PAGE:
PCSD shuffles resources to meet enrollment
As the load of students in the Park City School District continues to grow each year, so does the task the district faces of making accommodations for all of them.
At no point is that more challenging than the beginning of the school year, when the district must reconcile its resources with the number of students filling its classrooms.
The last two years have been particularly difficult for the district. It experienced growth of more than 200 students last year, and though hard numbers are not yet available for this year, the district was expecting more than 100 additional students.
Before school starts, predicting how many students will attend district schools is a bit of a guessing game. And this year, the number of students registered surpassed projections at some schools, meaning resources at those schools are stretched thin. And they will be until the district can analyze its official student tally, which was taken Sept. 4.
District Business Administrator Todd Hauber said that until those numbers are analyzed, the district utilizes an all-hands-on-deck approach.
"For right now, we work with the teachers that we have on staff," Hauber said. "We bring the kids in and we make it work as best we can. Make it work is, ‘We still have a chair in this room. We’ll put you there.’"
As the district examines its official student count — where it will see how many students are actually filling its classrooms compared to the number who registered — it can then begin to shift resources.
"We’ll go through and look at how those classes are lining up," Hauber said. "How many teachers do we have? How many kids in each of those classes? Are there ways to reshuffle or realign? You look at all the different combinations and see what makes sense and what doesn’t make sense and go from there."
Last year, that meant hiring more teachers, Hauber said.
"Last year was significant because it was 200 more students. It was ‘Oh man,’" Hauber said. "It wasn’t like 10 here, 10 there. It was 20 here and 20 there, and we dipped into our fund balance to make that work, because even the state didn’t support what was happening with the growth."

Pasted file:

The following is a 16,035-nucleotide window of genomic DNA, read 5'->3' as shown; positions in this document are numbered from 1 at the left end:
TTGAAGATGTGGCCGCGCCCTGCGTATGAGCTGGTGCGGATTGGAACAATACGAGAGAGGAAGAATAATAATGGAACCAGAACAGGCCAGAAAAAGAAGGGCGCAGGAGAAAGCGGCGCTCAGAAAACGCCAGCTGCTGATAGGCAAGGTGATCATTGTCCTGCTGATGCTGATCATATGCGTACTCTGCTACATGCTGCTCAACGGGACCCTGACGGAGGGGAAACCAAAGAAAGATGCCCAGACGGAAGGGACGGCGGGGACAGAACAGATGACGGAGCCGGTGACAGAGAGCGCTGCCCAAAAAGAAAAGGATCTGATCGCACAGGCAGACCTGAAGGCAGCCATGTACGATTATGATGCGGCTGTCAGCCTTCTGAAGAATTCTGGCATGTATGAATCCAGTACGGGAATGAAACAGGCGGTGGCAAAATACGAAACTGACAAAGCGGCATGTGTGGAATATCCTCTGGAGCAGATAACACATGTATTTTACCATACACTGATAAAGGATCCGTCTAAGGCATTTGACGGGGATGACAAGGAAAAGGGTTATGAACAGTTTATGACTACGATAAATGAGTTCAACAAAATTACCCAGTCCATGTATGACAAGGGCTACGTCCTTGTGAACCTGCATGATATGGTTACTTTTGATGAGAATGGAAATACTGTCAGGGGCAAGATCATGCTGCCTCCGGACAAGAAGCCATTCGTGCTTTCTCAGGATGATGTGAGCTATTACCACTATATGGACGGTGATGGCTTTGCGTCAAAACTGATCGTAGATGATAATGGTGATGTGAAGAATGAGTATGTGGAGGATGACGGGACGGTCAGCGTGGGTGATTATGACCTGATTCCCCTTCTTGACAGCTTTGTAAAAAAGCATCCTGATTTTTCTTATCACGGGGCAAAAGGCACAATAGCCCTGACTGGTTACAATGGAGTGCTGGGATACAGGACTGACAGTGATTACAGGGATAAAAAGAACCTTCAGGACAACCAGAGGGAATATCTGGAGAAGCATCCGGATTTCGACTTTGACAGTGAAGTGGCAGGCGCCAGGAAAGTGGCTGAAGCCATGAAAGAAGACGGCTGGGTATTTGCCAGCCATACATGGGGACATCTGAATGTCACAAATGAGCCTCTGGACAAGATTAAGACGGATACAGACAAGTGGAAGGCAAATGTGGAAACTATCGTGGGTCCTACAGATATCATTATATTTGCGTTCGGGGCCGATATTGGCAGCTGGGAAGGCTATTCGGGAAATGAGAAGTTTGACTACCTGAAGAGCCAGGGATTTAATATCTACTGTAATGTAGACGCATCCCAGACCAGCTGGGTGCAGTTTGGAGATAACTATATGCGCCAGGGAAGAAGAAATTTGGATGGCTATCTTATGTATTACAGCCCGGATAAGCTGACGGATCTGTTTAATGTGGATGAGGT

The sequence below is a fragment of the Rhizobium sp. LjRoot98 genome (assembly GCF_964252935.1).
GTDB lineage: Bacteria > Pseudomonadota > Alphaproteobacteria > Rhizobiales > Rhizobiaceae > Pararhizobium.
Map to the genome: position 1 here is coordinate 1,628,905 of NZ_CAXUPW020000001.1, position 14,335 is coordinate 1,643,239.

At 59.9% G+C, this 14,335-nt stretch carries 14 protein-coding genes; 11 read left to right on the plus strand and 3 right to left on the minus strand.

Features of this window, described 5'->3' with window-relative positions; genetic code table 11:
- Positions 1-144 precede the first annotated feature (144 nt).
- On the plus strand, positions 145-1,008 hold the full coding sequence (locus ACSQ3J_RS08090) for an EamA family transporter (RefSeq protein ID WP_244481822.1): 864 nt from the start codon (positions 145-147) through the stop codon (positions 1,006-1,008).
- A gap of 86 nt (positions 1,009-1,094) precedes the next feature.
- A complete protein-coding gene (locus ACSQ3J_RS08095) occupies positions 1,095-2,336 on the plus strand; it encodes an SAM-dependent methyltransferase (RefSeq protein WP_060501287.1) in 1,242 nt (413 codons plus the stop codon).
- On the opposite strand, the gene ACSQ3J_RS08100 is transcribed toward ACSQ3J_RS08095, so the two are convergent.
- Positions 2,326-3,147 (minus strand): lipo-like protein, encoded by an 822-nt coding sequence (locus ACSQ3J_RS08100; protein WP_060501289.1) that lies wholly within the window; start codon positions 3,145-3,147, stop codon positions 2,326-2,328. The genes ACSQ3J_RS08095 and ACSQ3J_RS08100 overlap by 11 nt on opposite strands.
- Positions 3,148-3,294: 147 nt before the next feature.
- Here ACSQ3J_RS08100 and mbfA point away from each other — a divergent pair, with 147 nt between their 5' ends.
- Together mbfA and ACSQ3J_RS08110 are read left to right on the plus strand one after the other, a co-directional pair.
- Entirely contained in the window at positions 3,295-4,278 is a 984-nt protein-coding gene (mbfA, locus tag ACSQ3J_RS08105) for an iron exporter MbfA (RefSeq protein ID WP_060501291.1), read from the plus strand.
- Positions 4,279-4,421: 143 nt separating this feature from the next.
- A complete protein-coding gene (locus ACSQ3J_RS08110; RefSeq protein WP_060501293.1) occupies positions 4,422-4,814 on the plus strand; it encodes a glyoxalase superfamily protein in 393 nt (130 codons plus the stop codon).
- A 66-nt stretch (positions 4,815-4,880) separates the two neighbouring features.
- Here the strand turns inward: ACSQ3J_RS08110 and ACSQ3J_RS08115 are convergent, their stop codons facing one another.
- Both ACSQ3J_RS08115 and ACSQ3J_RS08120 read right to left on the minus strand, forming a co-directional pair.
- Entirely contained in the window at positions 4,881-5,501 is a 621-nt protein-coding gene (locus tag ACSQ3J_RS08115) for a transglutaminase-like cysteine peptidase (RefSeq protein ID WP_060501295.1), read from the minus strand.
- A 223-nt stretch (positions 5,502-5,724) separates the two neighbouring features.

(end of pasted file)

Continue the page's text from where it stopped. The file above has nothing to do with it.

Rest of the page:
Some schools have been hit harder than others. For instance, 769 students were projected to attend Ecker Hill Middle School this year, but 808 students registered, according to information presented at the Aug. 19 Park City Board of Education meeting. But Hauber said hiring additional staff this year may not be an option.
"We all understand there’s frustrations, but at this juncture it’s very cooperative," Hauber said. "We’re getting the information we need, and the principals are helping the teachers balance out the load as it sits right now."
The district will make staffing changes based on its own enrollment calculations taken in early September because waiting another month for the state’s official tally used for funding purposes is not practical. Hauber said that means the district must sometimes add resources before funding based on the state’s tally, which is set to be taken Oct. 1, is guaranteed.
"Oct. 1 just confirms that we have more students than projected, and we’ll get more money from the state," Hauber said. "So hiring additional teachers is funded, as opposed to having to go back in and redo something within the existing budgets."
As enrollment numbers in the district continue to rise, further stretching resources, many in the community are concerned about out-of-district enrollees. Per the state’s open enrollment law, which gives parents the right to send their students to any public school in the state, no school in the district can turn away out-of-bounds students unless it has reached its enrollment threshold — essentially "closing" that school.
A common concern voiced by residents in a public Truth of Taxation meeting held Sept. 2 to discuss a property tax increase was that out-of-district students — whose parents aren’t paying property taxes to help fund the district — can push up the district’s enrollment numbers. The district maintains the tax increase is crucial to keep up with the rising student load, and the School Board voted to pass the tax in a meeting on Sept. 4.
Hauber acknowledged that some students travel from long distances to attend Park City schools but said many out-of-district students live nearby.
"The people right on the borders know what the education experience is," he said, noting Parley’s Park Elementary School and Trailside Elementary are the only schools in the district currently closed. "The reputation brought them into the housing that they chose — it just happened to be out of the (school district boundaries). I think when they bought the houses, in many cases they fully thought they were in the border."
Hauber said the quality education the district offers is what’s driving out-of-bounds students to its schools.
"That’s not part of the agenda," he said. "It’s a byproduct of being the best that we can for the people who do live here. Word of mouth gets out but we’re not advertising."
Student enrollment data provided by PCSD
Parley’s Park Elementary
Jeremy Ranch Elementary
Treasure Mountain Junior High
Ecker Hill Middle School
Park City High School
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A Trailside resident, and Snyderville Basin Planning Commission member, launched a write-in campaign for the Park City Board of Education hoping to “get the trust of the community back.”